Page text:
The job market is still tough. You must do something to break through the drudgery a hiring manager is experiencing as he goes through cover letter after bland cover letter. (Trust me, I just read through 80 resumes for a position we needed filled).
My recent job landing came through unique efforts and opportunities. It all started with my creative cover letter.
I was determined to have a unique, humorous approach to my job search. I started a temporary Facebook account in which I loaded in the content I wanted, did a screen capture. I then edited the screen capture with Photoshop mock-up of a Facebook wall and used humorous status updates that reflected the true value I could bring as employee. After converting this to a pdf, I then attached this creative cover letter to my traditional cover letter, and my resume and began launching it out. I made sure the title on the pdf file of the creative cover letter had a catchy title. I experimented with different titles including Whacky Cover Letter, Unorthodox Cover Letter, Funny Cover Letter, Facebook Cover Letter,etc. on different launches.
I had for some time sent out a serious cover letter and resume into the black hole of monster.com. Five days after creating the cover letter, I, on a whim, decided to check craigslist for some freelance copywriting opportunities. I came across the opportunity for a social media manager position at a mid-cities public relations agency. I shot my creative cover letter out on a Saturday morning and within 15 minutes had a call back from the company COO. He asked if I could come into their boutique public relations firm for an interview for their social media manager position. During the interview, it didn’t take long for me and the COO to realize I was a “wee bit” overqualified for the position. As we ended our interview, the COO mentioned that he felt for some reason, I really needed to meet his wife, the company CEO. Two days later that meeting happened, and she led off the conversation saying the creativity visible in the cover letter compelled her to meet with me. Her staff had vetted me and she was impressed. I was made an offer on the spot to become Senior Account Executive.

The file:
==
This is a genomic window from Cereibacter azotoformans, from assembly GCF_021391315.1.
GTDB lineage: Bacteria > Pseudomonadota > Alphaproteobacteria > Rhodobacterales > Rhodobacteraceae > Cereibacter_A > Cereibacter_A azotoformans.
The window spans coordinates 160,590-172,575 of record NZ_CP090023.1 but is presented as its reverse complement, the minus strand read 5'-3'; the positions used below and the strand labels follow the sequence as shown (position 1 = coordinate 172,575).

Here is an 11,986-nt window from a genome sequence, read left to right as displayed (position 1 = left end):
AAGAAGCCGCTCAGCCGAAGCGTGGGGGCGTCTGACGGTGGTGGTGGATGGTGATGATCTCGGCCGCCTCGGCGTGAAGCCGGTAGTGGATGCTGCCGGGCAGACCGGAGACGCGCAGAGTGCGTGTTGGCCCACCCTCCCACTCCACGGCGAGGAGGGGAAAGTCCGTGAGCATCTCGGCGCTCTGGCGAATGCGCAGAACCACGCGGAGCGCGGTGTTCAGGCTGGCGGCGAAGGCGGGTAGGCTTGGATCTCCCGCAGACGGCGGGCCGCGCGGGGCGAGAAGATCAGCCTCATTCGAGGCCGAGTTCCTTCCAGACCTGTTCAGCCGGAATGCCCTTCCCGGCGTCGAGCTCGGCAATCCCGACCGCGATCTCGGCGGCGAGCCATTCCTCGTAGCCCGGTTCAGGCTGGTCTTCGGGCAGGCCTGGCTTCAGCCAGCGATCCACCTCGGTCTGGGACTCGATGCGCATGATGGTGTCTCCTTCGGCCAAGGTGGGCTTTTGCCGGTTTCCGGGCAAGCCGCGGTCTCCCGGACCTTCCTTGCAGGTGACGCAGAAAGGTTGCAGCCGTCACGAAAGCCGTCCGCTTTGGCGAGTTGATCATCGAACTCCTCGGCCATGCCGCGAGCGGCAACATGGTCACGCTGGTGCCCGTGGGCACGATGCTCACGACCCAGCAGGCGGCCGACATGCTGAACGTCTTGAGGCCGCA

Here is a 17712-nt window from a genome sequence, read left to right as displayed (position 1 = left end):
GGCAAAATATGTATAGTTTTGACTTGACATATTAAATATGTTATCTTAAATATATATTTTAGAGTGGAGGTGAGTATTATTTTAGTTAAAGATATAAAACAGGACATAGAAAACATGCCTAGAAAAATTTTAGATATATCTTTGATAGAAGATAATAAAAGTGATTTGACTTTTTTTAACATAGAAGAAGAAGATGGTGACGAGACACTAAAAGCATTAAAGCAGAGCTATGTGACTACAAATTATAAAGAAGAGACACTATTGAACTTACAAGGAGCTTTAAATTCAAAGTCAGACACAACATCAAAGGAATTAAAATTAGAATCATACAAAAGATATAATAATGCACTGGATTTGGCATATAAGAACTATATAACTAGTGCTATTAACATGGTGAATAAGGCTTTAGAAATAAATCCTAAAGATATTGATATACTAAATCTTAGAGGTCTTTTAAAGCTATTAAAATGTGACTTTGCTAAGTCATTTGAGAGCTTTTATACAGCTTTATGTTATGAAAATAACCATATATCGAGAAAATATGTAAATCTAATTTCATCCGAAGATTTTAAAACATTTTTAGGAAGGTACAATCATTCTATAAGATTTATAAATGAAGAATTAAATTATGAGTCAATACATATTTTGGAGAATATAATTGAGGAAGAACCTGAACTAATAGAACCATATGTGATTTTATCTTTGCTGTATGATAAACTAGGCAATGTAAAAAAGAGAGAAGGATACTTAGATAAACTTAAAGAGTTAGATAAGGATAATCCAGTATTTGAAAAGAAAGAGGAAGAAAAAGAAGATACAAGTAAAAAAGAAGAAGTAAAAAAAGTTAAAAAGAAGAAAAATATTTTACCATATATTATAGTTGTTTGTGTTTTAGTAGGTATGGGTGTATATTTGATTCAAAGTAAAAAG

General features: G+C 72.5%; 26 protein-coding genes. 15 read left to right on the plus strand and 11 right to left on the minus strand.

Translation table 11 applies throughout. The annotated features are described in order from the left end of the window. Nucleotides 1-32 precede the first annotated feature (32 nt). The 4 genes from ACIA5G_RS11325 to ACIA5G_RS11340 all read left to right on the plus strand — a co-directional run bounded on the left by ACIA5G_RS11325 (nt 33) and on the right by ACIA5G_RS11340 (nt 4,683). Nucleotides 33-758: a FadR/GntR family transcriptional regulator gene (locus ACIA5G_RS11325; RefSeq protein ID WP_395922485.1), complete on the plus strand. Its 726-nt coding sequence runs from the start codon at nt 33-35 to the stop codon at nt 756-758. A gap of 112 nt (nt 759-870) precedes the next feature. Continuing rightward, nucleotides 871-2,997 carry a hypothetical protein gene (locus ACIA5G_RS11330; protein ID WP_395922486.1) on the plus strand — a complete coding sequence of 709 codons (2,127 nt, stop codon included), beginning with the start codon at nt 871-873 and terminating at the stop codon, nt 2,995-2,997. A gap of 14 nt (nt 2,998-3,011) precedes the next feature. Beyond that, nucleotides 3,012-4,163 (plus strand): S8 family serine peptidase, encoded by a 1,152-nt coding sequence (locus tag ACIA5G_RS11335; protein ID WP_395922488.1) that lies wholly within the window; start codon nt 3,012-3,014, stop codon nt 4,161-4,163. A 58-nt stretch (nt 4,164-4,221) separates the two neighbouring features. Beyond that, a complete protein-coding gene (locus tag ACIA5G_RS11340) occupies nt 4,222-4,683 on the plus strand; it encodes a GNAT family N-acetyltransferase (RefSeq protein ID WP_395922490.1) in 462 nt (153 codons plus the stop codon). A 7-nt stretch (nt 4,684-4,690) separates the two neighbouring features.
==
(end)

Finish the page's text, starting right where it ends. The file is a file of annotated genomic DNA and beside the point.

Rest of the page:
Lessons to draw upon.
Be creative. Do something to set yourself apart. Consider an add-on to your traditional cover letter.
Be willing to use atypical channels (yes, craiglist even).
Don’t fall into the myth that you have to know someone within the company. While it does help, it isn’t always necessary. I had absolutely no connections to anyone within the public relations firm.
Keep up your hope with hope (help one person everyday while you job searching).
Take the interview even if it is a company you’d like to work with but not the exact position you desire. On the other hand, if it is the exact position you want but in a company you’d never want to work for, skip it, unless you merely want to practice interviewing. Get in the door of your preferred companies or businesses, shine in the interview, and trust God with the details.